- The Washington Times - Thursday, June 9, 2016

The House on Thursday easily passed a bill to rescue Puerto Rico from its massive bond debt, overcoming carping from both the left and right and setting up a final showdown in the Senate.

Approved 297-127, the bill imposes a seven-member oversight board to review the territorial government’s decisions and petition for debt restructuring, should voluntary negotiations with creditors fail. The legislation also permits changes to minimum wage and overtime rules in an attempt to spur the island’s economy.

Puerto Rico is in trouble, and we need to act now,” House Speaker Paul D. Ryan said minutes before the vote.

He won most Republicans, but 103 of them still defected, arguing the bill stiffed creditors and could leave taxpayers facing an eventual bailout of the island territory.

Two dozen Democrats, meanwhile, objected, saying the legislation was too harsh on Puerto Rico, stripping the island of political power and potentially forcing deeper cuts to social services.

Rep. Luis Gutierrez, one of those Democrats, compared Congress to King George III for imposing an oversight board on the island. The Illinois lawmaker, whose father was born on the island, said Puerto Rican leaders see the bill as a return to colonial rule. “They are a proud people,” he said in a fiery speech from the chamber floor.


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The bill was the result of a bipartisan deal that involved the Obama administration. It emerged after months of negotiations about how best to help the island deal with $72 billion in debt without resorting to a taxpayer bailout.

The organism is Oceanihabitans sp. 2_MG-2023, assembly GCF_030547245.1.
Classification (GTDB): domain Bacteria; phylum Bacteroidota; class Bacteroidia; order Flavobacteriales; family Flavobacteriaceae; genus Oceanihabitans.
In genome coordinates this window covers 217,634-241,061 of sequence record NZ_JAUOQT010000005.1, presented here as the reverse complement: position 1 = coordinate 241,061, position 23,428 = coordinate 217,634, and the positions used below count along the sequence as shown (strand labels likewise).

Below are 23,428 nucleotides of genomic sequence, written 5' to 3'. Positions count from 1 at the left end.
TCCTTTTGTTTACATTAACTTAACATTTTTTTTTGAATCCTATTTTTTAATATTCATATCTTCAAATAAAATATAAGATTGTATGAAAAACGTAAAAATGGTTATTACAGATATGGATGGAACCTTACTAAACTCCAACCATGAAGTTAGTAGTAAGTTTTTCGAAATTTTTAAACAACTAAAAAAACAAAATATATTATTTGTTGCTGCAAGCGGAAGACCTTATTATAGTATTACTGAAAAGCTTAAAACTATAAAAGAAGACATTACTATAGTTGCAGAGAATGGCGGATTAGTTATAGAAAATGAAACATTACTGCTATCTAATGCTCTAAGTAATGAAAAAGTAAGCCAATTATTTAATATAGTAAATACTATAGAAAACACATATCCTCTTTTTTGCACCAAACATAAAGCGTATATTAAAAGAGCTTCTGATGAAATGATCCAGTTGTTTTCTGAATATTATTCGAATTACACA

The island has already defaulted on $370 million in bond payments, and it faces a $2 billion payment on July 1, heaping pressure on Congress to forge a rescue plan before it leaves town for the presidential conventions.

The bill must get through the Senate before it reaches President Obama, who says the bill is necessary to protect the island’s 3.5 million inhabitants.

Sen. Bernard Sanders, a Vermont independent whose campaign for the Democratic nomination has made him a national liberal leader, has urged his colleagues to reject the bill, saying the island’s residents would suffer more than the banks who loaned to the debt-addled territory.

By contrast, House Minority Leader Nancy Pelosi told her Democratic troops to “pray on it” and vote “yes” Thursday, despite hand-wringing over the control board’s powers and provisions that could slash the minimum wage for young adults on the island.

Reps. Jose E. Serrano and Nydia M. Velazquez, New York Democrats who were born in Puerto Rico, backed the bill Thursday as an imperfect — though necessary — path forward, giving it a major boost.

From the right, a large contingent of conservative Republicans opposed the measure, saying bondholders could be forced to swallow a bad deal, or to take a backseat to government pensioners and unions.

“Let every Republican be on notice: if you vote for this bill, you are voting to bail out the unions and 40 years of liberal policies in Puerto Rico,” said Rep. John Fleming, Louisiana Republican.

Heritage Action, a key conservative pressure group, had urged members to vote “no,” saying the bill didn’t do enough to kick-start economic growth.

Also Thursday, the Supreme Court barred Puerto Rican prosecutors from filing weapons charges against two men after they’d pleaded guilty to the offenses in federal court.

Island officials said they should be able to charge them under local laws — something the 50 states can do — but the justices in a 6-2 ruling said Congress remains “the original source of power” for Puerto Rico’s prosecutors, triggering the Constitution’s prohibition on double jeopardy.

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